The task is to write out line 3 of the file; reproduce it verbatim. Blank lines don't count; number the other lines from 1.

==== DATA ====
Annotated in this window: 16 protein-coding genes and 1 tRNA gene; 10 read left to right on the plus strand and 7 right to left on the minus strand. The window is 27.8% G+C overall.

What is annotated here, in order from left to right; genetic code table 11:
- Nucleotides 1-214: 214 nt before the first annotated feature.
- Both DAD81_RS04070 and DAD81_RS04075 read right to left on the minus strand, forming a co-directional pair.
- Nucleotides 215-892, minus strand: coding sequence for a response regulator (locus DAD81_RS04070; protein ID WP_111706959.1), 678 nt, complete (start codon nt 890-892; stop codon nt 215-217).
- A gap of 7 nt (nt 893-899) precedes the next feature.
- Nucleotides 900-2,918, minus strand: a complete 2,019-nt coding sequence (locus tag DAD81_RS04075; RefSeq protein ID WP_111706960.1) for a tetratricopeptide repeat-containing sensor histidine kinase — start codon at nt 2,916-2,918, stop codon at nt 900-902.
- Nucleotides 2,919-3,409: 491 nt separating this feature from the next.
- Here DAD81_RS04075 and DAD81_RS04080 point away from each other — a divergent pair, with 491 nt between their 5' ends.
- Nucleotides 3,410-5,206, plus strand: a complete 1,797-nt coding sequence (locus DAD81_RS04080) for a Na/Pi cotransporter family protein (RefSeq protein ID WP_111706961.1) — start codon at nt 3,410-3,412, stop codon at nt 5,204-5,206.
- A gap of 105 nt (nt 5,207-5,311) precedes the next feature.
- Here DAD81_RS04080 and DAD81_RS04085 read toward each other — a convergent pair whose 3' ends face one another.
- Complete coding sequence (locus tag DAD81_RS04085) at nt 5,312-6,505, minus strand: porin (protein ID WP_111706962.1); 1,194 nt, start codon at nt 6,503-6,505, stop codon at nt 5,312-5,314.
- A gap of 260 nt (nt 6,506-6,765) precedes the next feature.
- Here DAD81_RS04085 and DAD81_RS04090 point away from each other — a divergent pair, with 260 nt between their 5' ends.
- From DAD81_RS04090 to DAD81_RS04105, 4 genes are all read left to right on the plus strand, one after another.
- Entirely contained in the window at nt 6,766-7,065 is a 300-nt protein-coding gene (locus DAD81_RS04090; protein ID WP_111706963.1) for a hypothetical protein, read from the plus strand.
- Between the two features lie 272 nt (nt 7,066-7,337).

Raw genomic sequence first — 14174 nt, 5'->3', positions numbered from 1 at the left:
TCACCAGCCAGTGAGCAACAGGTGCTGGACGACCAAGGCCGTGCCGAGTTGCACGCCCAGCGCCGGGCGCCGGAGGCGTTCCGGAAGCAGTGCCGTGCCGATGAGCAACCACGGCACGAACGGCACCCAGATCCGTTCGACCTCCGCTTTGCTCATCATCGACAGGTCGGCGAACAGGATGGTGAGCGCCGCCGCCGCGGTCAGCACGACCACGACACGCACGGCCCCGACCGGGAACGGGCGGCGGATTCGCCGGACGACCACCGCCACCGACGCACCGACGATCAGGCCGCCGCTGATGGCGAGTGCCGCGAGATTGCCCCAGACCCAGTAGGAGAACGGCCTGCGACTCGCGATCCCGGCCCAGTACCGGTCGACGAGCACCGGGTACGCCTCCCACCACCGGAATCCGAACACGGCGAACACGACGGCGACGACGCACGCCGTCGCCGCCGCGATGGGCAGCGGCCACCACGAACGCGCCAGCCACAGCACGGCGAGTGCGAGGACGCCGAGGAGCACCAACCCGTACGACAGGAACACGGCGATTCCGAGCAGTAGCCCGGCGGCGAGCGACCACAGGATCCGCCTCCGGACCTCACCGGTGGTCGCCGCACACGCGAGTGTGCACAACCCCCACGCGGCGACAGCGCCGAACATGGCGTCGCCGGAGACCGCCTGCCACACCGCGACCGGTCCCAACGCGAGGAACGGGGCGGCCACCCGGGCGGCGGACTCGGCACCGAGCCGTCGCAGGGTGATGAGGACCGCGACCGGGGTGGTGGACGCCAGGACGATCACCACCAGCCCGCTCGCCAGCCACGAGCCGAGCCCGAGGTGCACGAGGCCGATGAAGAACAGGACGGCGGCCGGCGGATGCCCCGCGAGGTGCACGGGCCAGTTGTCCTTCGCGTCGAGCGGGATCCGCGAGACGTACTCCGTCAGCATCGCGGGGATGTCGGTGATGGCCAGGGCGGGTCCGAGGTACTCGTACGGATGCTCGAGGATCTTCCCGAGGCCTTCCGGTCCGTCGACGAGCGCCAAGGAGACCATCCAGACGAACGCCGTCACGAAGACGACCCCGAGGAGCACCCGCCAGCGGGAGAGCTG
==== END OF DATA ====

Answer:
- Nucleotides 1-214: 214 nt before the first annotated feature.